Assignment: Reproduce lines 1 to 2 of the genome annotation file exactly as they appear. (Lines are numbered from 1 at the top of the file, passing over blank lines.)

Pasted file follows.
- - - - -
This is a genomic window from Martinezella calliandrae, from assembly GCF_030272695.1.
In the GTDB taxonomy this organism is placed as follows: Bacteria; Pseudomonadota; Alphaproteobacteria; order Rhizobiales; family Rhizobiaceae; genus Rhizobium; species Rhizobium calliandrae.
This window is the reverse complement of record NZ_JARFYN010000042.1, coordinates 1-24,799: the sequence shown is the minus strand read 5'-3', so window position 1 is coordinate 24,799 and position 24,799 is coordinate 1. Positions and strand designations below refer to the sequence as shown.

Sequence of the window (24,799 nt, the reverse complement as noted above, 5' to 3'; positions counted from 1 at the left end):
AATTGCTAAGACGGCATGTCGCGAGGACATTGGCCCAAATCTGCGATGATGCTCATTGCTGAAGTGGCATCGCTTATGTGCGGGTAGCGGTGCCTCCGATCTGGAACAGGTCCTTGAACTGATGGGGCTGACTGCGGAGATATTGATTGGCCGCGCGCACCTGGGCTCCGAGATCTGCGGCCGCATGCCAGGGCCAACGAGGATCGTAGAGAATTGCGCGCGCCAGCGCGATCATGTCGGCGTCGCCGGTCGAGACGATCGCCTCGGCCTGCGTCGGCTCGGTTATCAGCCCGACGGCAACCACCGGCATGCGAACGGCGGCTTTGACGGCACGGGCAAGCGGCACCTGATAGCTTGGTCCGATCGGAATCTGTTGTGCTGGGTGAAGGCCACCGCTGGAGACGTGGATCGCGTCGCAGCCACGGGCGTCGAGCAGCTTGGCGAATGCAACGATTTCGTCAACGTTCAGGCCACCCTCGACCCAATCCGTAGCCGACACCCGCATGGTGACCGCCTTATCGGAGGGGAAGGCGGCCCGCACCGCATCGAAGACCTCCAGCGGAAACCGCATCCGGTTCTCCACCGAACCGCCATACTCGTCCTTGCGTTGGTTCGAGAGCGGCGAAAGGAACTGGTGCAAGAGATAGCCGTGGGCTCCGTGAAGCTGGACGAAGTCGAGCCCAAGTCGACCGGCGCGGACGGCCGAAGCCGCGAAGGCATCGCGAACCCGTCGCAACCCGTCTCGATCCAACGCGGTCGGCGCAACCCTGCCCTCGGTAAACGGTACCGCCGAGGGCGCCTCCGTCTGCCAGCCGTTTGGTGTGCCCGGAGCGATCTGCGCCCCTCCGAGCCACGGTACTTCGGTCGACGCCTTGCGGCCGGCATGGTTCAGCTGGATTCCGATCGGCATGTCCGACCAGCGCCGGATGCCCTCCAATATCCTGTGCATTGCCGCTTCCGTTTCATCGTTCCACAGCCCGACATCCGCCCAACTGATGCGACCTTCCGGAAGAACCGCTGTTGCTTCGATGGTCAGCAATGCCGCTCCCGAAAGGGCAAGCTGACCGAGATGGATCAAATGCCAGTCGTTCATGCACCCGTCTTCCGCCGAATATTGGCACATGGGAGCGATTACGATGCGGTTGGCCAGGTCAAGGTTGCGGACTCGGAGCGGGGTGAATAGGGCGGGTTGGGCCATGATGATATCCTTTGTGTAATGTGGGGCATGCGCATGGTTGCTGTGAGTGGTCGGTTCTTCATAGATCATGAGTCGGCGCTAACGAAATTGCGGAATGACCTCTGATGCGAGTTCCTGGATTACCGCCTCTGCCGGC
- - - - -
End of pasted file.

This is a genomic window from Martinezella calliandrae, from assembly GCF_030272695.1.
In the GTDB taxonomy this organism is placed as follows: Bacteria; Pseudomonadota; Alphaproteobacteria; order Rhizobiales; family Rhizobiaceae; genus Rhizobium; species Rhizobium calliandrae.